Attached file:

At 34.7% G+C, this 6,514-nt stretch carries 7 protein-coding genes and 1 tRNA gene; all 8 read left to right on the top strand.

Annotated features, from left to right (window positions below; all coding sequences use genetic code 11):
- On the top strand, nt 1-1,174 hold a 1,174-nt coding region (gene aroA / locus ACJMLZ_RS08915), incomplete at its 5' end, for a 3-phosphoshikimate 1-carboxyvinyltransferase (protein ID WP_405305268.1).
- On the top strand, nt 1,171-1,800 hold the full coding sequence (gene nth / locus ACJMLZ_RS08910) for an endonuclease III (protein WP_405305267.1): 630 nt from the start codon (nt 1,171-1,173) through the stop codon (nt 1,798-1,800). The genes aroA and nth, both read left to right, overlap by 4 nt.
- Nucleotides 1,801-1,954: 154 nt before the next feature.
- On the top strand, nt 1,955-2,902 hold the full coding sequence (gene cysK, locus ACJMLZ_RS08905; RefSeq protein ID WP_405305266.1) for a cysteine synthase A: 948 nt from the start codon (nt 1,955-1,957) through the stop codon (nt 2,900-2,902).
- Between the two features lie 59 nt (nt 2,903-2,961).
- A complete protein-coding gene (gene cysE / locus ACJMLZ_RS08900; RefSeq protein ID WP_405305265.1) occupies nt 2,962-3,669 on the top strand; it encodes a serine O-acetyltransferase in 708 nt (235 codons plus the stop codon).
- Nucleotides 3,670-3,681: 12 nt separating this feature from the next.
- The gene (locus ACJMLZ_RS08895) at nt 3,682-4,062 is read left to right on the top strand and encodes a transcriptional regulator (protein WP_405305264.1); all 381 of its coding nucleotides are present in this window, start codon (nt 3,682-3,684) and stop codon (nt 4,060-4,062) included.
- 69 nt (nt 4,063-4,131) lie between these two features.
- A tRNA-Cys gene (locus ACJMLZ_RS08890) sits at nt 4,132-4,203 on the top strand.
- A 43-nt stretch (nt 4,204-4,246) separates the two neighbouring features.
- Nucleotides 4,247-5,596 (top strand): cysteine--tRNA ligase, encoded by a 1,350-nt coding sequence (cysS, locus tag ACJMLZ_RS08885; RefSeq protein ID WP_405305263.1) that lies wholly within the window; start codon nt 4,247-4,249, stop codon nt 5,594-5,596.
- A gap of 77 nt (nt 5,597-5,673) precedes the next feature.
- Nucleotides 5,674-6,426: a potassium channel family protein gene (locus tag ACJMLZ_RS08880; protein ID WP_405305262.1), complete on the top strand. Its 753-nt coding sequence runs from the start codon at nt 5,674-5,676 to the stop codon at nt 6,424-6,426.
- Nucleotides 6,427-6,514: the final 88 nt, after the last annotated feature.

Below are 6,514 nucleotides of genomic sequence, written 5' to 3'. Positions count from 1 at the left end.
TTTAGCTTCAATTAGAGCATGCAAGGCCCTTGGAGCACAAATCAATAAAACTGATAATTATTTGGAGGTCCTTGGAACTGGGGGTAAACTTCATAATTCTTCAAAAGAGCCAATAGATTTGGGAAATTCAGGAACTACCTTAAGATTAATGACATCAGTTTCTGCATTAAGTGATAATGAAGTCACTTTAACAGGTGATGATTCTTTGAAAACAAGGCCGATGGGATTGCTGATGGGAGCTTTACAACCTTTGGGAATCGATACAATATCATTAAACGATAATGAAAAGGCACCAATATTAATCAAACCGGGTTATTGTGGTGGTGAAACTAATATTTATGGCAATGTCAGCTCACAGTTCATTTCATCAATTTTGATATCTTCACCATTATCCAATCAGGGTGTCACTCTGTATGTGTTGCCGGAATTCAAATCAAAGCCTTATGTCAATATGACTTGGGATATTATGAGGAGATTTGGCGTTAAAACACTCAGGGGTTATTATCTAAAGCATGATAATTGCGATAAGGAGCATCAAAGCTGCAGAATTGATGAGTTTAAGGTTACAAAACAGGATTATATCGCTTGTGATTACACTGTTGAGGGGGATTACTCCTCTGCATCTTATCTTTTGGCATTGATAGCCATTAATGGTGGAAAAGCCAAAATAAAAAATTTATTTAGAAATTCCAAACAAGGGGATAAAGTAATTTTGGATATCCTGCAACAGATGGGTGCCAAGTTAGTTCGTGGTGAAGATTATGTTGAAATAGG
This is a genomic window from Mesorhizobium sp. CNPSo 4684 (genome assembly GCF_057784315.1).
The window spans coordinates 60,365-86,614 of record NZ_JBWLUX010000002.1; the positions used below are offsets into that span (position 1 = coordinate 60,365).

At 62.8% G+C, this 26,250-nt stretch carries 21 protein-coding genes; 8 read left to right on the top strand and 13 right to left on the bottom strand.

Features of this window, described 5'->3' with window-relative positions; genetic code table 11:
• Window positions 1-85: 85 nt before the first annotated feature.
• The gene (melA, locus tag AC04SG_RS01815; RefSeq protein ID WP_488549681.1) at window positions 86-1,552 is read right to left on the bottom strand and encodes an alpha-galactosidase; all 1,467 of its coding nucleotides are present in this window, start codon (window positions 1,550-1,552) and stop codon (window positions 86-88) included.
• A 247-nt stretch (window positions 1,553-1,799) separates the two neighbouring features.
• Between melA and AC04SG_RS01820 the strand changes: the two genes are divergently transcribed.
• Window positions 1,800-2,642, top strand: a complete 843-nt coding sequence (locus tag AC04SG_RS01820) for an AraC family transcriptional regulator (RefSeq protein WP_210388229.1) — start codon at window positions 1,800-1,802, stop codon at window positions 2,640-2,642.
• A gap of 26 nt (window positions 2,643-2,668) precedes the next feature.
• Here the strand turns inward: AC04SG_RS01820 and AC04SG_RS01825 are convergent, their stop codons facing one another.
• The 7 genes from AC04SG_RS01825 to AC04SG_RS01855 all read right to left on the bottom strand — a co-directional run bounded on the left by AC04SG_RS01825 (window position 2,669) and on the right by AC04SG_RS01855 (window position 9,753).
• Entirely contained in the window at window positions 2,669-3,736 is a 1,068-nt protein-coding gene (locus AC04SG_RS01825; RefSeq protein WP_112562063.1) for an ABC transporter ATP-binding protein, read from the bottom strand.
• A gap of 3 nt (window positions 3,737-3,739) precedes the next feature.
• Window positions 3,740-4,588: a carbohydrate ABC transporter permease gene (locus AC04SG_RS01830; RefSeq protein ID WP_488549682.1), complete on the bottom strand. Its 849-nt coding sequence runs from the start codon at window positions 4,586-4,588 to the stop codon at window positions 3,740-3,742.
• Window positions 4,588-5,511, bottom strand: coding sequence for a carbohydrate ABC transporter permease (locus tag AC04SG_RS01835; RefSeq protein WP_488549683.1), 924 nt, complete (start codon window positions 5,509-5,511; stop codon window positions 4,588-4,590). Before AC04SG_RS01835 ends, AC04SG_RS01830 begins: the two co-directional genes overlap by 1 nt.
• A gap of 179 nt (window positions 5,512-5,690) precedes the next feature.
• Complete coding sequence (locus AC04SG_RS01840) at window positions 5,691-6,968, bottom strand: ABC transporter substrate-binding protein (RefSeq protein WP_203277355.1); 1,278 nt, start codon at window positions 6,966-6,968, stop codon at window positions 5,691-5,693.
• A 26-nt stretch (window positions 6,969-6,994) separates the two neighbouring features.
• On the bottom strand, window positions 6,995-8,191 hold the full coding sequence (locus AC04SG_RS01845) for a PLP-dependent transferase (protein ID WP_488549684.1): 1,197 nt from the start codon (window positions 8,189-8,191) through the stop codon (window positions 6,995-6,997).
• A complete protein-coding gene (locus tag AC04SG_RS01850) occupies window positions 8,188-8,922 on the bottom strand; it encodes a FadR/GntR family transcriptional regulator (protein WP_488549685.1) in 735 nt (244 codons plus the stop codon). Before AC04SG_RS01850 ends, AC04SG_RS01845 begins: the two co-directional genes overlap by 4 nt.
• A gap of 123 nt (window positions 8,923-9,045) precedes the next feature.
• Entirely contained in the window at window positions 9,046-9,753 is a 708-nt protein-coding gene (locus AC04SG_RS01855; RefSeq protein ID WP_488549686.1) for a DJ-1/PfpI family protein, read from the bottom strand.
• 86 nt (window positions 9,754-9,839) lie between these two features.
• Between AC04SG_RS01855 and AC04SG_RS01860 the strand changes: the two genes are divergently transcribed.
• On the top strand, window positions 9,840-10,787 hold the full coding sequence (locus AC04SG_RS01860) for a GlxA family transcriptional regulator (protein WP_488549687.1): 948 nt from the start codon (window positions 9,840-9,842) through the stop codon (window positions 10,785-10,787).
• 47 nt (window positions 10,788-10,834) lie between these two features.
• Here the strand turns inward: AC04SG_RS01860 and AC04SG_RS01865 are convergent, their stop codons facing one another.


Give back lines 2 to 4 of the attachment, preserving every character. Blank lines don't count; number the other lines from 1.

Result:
Annotated features, from left to right (window positions below; all coding sequences use genetic code 11):
- On the top strand, nt 1-1,174 hold a 1,174-nt coding region (gene aroA / locus ACJMLZ_RS08915), incomplete at its 5' end, for a 3-phosphoshikimate 1-carboxyvinyltransferase (protein ID WP_405305268.1).
- On the top strand, nt 1,171-1,800 hold the full coding sequence (gene nth / locus ACJMLZ_RS08910) for an endonuclease III (protein WP_405305267.1): 630 nt from the start codon (nt 1,171-1,173) through the stop codon (nt 1,798-1,800). The genes aroA and nth, both read left to right, overlap by 4 nt.